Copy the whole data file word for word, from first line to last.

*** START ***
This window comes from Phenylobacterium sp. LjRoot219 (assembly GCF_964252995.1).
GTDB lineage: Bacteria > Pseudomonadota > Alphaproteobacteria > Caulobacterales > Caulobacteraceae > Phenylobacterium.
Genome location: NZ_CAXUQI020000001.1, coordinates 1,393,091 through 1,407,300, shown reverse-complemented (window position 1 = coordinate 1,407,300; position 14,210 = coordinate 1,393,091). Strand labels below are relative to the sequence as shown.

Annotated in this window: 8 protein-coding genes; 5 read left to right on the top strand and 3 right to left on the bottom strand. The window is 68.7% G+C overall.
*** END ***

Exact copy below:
This window comes from Phenylobacterium sp. LjRoot219 (assembly GCF_964252995.1).
GTDB lineage: Bacteria > Pseudomonadota > Alphaproteobacteria > Caulobacterales > Caulobacteraceae > Phenylobacterium.
Genome location: NZ_CAXUQI020000001.1, coordinates 1,393,091 through 1,407,300, shown reverse-complemented (window position 1 = coordinate 1,407,300; position 14,210 = coordinate 1,393,091). Strand labels below are relative to the sequence as shown.

Annotated in this window: 8 protein-coding genes; 5 read left to right on the top strand and 3 right to left on the bottom strand. The window is 68.7% G+C overall.